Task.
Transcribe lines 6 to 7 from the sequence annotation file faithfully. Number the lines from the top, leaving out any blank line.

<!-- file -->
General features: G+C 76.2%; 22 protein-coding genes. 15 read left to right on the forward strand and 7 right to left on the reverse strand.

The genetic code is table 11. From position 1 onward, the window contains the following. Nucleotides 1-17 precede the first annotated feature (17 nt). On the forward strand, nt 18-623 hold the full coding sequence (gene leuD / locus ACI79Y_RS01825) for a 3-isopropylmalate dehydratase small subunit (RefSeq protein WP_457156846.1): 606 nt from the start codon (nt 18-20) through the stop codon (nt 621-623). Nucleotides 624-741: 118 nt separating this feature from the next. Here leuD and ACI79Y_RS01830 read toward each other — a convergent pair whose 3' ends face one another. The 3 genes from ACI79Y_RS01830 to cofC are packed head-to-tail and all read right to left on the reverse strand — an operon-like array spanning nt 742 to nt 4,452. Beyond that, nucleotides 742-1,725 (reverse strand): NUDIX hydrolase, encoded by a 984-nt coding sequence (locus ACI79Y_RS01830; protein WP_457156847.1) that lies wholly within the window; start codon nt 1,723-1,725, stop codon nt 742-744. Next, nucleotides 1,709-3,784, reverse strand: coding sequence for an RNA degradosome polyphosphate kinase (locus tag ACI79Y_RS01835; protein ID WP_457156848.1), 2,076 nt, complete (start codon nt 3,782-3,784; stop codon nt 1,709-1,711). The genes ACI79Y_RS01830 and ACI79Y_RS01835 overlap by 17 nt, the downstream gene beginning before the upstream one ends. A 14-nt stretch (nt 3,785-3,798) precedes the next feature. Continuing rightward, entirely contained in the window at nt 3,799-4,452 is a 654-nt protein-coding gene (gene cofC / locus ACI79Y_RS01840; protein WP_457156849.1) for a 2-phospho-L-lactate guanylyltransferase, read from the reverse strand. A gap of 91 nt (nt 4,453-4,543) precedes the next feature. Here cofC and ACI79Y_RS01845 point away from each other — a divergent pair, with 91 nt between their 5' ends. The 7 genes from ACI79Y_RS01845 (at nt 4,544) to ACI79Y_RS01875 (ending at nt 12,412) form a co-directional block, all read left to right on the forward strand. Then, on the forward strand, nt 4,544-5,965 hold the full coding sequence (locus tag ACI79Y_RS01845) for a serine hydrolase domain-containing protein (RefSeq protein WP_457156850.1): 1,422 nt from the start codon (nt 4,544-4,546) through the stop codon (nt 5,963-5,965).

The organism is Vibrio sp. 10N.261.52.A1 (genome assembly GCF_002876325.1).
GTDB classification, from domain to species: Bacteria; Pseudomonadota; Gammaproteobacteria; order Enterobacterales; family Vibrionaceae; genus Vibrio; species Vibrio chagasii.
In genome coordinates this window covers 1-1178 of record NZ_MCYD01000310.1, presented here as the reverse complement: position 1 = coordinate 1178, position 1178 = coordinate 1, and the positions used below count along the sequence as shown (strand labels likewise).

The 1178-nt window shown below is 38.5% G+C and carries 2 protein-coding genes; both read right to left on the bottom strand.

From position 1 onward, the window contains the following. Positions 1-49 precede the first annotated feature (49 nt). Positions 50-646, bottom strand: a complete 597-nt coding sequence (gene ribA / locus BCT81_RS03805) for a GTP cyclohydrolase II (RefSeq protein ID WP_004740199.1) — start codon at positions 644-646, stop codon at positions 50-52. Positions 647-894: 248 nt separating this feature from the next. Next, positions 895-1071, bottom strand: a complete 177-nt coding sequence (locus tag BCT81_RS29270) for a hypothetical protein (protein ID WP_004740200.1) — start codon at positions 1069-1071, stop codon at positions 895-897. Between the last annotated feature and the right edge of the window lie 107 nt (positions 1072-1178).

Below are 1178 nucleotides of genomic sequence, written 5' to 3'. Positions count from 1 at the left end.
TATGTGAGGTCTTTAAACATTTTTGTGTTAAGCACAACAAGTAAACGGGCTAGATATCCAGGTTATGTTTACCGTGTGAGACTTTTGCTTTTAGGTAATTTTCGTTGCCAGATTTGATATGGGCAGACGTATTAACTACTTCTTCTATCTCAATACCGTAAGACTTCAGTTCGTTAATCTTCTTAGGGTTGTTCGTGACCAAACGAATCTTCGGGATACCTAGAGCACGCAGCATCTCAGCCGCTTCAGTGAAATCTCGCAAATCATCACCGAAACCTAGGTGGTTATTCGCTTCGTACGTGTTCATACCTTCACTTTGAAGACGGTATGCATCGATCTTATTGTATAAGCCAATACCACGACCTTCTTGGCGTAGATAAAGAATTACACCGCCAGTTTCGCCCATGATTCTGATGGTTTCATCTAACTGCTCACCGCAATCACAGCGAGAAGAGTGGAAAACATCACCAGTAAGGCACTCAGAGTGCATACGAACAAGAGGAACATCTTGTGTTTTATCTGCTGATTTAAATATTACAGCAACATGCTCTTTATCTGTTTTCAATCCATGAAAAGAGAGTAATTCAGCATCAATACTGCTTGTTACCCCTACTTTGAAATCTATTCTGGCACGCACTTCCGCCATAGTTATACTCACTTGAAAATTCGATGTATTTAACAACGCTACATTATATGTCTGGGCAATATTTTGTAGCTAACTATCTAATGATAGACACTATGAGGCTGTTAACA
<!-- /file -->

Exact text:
The 1178-nt window shown below is 38.5% G+C and carries 2 protein-coding genes; both read right to left on the bottom strand.

From position 1 onward, the window contains the following. Positions 1-49 precede the first annotated feature (49 nt). Positions 50-646, bottom strand: a complete 597-nt coding sequence (gene ribA / locus BCT81_RS03805) for a GTP cyclohydrolase II (RefSeq protein ID WP_004740199.1) — start codon at positions 644-646, stop codon at positions 50-52. Positions 647-894: 248 nt separating this feature from the next. Next, positions 895-1071, bottom strand: a complete 177-nt coding sequence (locus tag BCT81_RS29270) for a hypothetical protein (protein ID WP_004740200.1) — start codon at positions 1069-1071, stop codon at positions 895-897. Between the last annotated feature and the right edge of the window lie 107 nt (positions 1072-1178).